The TAPS officers put Scott in the back of the car. He’s not the one with the pot — one of his friends has already claimed responsibility for that — but he’s visibly intoxicated, stumbling, his speech garbled. (He actually addresses Rohovit as “Ossifer.”) Plus, it’s his car the teens have been driving, and Koumiss and Rohovit intend to leave an impression on him. Scott isn’t a minor, so Koumiss and Rohovit take him to the Santa Rita jail, where he’ll spend about six hours in the tank.
Koumiss confesses later that, as a teen, he drank beer at parties that got too loud and were broken up by police. In his view, having been an underage drinker makes him a better policeman of underage drinkers. He doesn’t think he was in need of police intervention when he was a teenager, but he wishes that the police who came to break up the parties he went to had spent a little more time with the other kids.
“There’s a lot of things now I realize that I wish maybe were done earlier, that would have saved people from getting in trouble, getting in accidents,” he says.
Indeed, if there’s an argument to be made for the TAPS program, it has to do with the grim statistics for teenage drunken-driving accidents. Asking parents to come pick up their inebriated offspring keeps the kids out of cars and off the streets — and probably saves lives.
But the reverse may also be true. In Pleasanton, the cat-and-mouse game between TAPS and teenagers is played out in the streets, which means that for every drunken kid Rohovit and Koumiss catch, there’s a carful of others who scramble away from the party just in time, and head through Pleasanton’s dark, winding roads to the next place to drink. If the TAPS patrol is about keeping drinking kids out of their cars, it’s possible they achieve the opposite goal as well.
But the TAPS officers say that the good they do by returning a dozen intoxicated teenagers to their parents offsets the small possibility that one of the kids they miss will drive home, or to the next party, drunk. In fact, this is the rationale behind the TAPS program: If there’s something hypocritical about issuing citations to teens or calling their parents for the same misdemeanors many adults routinely committed as teenagers, then it’s outweighed by the real possibility that one of the teenagers may actually be in need of some guidance.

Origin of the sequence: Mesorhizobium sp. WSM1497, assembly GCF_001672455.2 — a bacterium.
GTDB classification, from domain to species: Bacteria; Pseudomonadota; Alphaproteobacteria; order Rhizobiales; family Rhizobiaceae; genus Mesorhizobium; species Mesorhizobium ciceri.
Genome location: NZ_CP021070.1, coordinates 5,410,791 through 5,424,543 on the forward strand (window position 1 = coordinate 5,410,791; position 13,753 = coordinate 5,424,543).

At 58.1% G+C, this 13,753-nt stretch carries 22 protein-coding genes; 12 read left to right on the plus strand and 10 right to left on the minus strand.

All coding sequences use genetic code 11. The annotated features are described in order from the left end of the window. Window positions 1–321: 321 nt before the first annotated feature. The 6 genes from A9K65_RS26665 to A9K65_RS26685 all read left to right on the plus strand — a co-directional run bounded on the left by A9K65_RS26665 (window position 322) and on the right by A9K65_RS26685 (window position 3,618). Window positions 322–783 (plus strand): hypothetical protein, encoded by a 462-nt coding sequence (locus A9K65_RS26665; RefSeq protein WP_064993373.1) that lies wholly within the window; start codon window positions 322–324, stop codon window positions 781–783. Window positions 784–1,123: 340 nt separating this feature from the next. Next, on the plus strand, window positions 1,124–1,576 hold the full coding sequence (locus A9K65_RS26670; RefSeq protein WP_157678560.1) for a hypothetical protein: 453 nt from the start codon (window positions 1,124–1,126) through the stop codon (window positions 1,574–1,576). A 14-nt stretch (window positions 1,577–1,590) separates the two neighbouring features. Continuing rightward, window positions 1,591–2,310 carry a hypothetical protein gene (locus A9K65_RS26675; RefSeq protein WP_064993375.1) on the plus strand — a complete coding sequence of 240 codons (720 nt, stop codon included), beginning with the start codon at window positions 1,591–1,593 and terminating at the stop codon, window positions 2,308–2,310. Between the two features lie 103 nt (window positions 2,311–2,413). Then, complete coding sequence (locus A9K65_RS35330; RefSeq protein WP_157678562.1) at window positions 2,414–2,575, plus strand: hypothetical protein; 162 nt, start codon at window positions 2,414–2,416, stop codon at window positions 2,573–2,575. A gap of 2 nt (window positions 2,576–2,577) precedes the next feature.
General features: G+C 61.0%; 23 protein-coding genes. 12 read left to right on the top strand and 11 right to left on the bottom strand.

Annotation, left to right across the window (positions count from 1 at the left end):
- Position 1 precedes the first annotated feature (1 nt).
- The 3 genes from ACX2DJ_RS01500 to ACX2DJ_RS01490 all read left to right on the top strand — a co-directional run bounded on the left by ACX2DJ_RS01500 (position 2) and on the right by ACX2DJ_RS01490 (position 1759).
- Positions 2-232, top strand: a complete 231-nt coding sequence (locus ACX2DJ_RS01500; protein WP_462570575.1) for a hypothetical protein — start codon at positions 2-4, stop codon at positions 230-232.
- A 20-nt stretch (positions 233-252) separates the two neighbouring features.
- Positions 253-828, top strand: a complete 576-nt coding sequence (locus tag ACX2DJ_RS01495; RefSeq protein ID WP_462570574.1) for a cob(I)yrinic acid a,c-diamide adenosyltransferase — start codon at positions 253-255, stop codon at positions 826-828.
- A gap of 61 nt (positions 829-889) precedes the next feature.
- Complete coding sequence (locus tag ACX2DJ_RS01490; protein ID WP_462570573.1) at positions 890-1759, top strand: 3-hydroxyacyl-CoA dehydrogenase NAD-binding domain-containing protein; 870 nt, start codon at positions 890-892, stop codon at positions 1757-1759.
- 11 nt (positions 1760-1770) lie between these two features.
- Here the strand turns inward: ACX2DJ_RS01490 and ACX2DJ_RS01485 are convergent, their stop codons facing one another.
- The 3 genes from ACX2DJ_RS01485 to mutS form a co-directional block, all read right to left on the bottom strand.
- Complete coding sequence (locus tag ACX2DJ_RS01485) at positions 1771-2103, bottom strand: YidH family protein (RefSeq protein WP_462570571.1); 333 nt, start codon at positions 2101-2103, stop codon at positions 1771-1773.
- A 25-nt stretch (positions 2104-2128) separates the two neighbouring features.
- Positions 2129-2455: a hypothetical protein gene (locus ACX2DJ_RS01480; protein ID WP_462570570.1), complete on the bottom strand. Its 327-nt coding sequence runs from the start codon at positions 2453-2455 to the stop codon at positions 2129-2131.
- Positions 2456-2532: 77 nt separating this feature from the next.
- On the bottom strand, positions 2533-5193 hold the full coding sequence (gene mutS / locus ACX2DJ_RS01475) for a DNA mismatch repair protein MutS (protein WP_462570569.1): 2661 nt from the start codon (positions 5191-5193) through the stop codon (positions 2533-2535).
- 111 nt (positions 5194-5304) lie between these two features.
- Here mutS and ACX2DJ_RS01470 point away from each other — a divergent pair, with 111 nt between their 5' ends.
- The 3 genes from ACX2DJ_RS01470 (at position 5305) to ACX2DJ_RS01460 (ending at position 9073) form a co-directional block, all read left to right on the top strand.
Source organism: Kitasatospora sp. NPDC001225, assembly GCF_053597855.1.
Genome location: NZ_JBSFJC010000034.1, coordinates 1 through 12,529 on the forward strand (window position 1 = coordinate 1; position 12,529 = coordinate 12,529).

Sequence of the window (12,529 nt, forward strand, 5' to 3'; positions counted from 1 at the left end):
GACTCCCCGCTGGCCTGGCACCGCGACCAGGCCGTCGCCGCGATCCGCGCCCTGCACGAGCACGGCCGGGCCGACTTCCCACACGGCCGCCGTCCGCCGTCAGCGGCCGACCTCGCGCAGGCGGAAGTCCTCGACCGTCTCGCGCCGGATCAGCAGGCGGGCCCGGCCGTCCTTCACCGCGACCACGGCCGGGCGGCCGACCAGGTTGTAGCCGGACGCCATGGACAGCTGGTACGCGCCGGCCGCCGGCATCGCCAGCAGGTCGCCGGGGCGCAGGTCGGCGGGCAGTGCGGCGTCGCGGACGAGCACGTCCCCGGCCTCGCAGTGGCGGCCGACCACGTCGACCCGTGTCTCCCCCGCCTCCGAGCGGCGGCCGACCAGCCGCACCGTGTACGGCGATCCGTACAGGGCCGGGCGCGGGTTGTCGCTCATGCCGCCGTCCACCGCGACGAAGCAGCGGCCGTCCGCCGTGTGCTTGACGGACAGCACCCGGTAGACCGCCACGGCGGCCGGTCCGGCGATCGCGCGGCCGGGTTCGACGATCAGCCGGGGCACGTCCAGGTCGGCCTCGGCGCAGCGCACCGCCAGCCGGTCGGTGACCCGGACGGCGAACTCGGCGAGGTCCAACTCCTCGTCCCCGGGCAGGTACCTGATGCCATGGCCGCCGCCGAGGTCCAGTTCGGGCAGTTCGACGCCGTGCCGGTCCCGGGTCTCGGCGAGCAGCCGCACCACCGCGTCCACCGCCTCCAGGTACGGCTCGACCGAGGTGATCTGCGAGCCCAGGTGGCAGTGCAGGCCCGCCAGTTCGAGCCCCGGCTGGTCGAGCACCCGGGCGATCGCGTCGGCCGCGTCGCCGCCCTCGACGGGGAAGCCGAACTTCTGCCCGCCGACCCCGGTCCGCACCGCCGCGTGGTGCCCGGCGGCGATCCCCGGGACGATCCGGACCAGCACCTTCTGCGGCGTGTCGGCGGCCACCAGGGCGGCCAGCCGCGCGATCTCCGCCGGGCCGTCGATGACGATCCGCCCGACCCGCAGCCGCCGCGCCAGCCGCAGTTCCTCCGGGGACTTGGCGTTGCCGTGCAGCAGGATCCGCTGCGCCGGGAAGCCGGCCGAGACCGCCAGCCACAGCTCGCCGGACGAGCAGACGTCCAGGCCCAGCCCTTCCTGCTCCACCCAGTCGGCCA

Around midnight, Koumiss and Rohovit turn the unmarked Taurus into the driveway of a small, shingled apartment complex across the street from the Accurate Tax Service, where an empty red truck is parked, the passenger door left open. “I’ve seen that one before,” says Koumiss, gesturing toward the truck as they hop out of the Taurus.
Immediately there’s a sound of metal bending behind the house — a fence out back is being jumped. Koumiss calls in our location to the dispatcher and sprints down the driveway and around the building to see whom he can catch.
Legally, Rohovit can’t enter the apartment without a search warrant unless he sees minors with alcohol from where he stands by the door, or smells marijuana smoke. In this case, neither is evident, so Rohovit asks the young teenager who answers the door if he can take a look around. The teenager, who may or may not know that it’s within his rights to say no, gives consent.
Inside the kids have been having a party. It’s not a big one; the apartment is small and the main attraction seems to be a TV in the living room where snowboarding video game “Untracked” goes noisily unplayed. There are bottles of Colt 45 malt liquor on the dining room table and on a table beside the couch. Also on the dining room table is a plastic bag filled with about half an ounce of pot.